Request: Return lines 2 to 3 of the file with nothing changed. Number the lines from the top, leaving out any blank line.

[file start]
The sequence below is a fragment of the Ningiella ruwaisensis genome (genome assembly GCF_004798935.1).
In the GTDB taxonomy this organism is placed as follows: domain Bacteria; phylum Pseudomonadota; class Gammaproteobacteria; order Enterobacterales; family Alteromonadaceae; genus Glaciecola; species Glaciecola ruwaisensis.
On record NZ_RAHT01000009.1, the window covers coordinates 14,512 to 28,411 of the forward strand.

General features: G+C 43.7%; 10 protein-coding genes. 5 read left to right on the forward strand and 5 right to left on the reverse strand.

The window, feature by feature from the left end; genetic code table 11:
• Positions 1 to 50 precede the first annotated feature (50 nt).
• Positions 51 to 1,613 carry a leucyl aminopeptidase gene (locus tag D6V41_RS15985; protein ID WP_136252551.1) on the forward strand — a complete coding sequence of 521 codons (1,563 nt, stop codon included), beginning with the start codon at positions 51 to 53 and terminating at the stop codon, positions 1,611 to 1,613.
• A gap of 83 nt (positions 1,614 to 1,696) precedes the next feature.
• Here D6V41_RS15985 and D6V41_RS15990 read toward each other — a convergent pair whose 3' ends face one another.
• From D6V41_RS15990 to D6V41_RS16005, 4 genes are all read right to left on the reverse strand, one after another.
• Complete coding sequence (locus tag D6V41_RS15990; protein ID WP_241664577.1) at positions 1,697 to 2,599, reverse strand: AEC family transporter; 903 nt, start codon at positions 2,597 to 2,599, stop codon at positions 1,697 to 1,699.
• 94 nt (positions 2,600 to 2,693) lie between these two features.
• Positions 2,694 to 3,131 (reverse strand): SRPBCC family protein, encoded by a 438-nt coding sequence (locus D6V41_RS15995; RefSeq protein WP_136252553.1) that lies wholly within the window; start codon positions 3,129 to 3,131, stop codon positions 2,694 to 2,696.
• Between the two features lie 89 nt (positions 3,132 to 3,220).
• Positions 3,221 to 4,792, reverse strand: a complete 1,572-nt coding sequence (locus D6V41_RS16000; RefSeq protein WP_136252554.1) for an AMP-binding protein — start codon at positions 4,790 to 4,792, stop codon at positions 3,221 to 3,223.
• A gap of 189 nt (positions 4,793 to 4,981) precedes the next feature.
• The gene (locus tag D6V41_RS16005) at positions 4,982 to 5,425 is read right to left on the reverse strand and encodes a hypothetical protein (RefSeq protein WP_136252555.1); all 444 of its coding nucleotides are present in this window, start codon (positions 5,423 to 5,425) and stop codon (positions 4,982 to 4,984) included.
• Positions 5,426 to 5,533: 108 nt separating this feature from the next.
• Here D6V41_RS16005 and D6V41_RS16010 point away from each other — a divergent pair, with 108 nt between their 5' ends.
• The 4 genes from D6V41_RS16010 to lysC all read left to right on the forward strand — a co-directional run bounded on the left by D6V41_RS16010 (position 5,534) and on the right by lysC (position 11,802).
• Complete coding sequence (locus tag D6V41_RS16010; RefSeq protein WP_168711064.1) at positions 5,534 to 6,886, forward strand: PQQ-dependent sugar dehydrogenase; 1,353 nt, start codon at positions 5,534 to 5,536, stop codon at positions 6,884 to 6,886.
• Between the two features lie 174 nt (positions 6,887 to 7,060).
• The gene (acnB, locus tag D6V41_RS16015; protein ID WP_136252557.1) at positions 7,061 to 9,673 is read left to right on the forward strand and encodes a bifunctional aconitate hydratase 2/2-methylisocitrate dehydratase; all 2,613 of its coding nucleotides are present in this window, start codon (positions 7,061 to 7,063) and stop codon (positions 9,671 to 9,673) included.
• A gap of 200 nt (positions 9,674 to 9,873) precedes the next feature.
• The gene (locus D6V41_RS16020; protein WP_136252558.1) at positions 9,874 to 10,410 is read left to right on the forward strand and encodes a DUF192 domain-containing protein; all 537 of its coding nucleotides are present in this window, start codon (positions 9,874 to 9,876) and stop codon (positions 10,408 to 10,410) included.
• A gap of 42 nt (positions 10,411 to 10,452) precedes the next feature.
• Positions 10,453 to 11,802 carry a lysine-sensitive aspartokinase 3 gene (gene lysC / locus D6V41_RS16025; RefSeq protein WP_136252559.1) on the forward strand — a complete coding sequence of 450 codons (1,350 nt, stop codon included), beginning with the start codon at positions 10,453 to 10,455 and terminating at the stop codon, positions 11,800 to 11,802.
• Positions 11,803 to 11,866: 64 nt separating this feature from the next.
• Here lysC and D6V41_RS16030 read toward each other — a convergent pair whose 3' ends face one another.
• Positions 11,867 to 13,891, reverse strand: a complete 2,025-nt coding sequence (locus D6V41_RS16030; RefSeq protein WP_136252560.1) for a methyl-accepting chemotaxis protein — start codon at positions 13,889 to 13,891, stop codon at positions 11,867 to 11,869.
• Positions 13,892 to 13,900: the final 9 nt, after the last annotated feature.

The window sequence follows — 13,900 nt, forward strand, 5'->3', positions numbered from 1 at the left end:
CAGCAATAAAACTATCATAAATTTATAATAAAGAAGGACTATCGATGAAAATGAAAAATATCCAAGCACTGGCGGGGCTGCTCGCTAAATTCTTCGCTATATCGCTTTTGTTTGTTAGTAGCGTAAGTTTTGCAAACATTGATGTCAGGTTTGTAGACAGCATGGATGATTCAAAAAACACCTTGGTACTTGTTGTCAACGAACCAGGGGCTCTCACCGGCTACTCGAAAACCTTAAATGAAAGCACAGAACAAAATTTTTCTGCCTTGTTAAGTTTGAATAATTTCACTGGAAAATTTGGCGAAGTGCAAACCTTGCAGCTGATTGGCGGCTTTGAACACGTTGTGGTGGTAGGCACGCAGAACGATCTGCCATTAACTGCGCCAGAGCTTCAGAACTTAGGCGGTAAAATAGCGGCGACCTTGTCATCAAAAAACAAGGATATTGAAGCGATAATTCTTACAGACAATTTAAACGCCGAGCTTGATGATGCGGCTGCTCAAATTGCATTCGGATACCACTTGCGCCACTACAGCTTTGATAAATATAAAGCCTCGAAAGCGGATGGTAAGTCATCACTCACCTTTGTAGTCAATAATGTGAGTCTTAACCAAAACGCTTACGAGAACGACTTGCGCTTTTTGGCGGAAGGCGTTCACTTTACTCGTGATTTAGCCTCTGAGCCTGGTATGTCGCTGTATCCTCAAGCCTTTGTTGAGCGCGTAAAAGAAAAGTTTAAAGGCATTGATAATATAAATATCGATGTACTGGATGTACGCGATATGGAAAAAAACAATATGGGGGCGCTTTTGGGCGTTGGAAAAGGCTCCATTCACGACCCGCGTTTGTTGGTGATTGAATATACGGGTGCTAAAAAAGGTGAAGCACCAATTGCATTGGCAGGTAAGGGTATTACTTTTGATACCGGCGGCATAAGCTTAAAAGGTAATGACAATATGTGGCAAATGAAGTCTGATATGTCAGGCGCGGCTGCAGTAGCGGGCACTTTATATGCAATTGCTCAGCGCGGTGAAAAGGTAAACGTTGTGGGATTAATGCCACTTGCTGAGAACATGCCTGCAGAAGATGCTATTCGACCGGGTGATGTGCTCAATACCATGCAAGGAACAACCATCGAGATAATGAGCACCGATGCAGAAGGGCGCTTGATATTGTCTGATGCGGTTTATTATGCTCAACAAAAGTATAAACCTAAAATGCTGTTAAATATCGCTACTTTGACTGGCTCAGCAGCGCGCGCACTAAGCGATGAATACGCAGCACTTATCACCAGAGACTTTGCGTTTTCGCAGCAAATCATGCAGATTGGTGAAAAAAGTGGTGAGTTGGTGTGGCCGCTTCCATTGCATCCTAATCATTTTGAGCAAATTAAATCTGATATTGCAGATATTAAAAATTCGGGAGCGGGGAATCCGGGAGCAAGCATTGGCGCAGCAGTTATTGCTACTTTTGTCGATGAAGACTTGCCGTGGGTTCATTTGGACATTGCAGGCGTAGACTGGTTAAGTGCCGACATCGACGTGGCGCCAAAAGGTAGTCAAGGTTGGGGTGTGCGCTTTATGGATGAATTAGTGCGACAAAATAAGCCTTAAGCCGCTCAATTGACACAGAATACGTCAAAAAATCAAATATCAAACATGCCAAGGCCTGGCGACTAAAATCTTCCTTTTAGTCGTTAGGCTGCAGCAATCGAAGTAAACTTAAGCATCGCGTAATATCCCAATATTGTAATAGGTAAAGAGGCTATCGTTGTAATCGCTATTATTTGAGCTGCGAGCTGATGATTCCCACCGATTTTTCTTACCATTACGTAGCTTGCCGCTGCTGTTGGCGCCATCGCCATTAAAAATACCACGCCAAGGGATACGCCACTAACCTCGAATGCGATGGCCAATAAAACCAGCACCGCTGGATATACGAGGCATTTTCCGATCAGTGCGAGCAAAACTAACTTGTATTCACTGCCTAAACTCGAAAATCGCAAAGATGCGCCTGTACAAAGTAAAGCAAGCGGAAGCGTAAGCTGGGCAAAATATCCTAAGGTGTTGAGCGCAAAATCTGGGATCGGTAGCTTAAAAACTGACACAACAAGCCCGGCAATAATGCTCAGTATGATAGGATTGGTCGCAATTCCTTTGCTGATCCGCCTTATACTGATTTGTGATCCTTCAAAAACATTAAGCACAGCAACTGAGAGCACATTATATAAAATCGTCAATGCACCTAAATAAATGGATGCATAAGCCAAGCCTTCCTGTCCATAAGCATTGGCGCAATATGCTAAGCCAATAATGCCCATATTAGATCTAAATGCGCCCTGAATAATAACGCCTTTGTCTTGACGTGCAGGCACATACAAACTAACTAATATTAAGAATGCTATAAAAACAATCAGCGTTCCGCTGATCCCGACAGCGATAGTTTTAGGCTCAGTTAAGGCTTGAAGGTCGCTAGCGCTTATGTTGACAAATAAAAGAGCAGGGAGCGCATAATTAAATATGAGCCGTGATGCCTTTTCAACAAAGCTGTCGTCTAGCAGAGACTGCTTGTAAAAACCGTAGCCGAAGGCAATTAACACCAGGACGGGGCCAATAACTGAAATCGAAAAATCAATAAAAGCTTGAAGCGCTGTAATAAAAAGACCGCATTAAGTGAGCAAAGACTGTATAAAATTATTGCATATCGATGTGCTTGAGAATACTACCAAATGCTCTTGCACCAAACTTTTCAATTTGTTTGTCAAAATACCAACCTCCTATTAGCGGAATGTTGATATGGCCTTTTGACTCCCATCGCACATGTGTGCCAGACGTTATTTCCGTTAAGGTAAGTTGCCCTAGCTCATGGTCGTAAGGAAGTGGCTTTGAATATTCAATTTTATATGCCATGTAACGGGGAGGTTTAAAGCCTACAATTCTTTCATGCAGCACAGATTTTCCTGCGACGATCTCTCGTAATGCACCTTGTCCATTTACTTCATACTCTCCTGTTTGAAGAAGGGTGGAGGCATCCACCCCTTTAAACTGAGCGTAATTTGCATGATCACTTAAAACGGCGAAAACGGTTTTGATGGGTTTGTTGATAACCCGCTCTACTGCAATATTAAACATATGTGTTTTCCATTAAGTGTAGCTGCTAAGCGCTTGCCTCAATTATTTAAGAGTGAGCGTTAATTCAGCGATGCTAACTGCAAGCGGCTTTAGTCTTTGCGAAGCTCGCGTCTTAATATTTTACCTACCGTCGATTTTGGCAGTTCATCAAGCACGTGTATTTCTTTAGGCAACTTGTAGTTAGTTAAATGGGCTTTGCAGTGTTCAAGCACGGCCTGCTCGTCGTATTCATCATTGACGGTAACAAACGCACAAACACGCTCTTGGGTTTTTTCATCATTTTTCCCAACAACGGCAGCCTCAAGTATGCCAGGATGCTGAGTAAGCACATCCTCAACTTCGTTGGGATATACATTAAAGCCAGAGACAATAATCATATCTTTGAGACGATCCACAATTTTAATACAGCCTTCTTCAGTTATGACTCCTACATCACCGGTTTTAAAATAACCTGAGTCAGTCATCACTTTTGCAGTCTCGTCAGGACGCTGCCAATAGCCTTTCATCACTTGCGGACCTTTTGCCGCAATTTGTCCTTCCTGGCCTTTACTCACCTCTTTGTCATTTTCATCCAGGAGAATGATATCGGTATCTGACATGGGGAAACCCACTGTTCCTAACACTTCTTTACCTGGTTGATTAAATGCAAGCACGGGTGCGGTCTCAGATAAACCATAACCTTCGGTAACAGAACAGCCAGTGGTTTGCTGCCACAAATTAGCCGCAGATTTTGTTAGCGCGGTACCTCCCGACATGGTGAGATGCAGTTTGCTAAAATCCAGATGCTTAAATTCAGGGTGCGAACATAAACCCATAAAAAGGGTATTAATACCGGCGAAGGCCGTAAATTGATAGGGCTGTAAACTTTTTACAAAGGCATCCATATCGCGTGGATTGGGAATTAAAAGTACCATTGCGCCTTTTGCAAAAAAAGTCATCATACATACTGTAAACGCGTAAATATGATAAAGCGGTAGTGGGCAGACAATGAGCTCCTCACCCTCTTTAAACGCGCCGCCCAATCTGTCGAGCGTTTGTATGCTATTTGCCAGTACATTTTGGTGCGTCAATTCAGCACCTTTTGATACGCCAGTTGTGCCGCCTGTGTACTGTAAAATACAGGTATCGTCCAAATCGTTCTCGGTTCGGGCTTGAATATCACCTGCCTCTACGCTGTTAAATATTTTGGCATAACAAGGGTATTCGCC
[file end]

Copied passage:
In the GTDB taxonomy this organism is placed as follows: domain Bacteria; phylum Pseudomonadota; class Gammaproteobacteria; order Enterobacterales; family Alteromonadaceae; genus Glaciecola; species Glaciecola ruwaisensis.
On record NZ_RAHT01000009.1, the window covers coordinates 14,512 to 28,411 of the forward strand.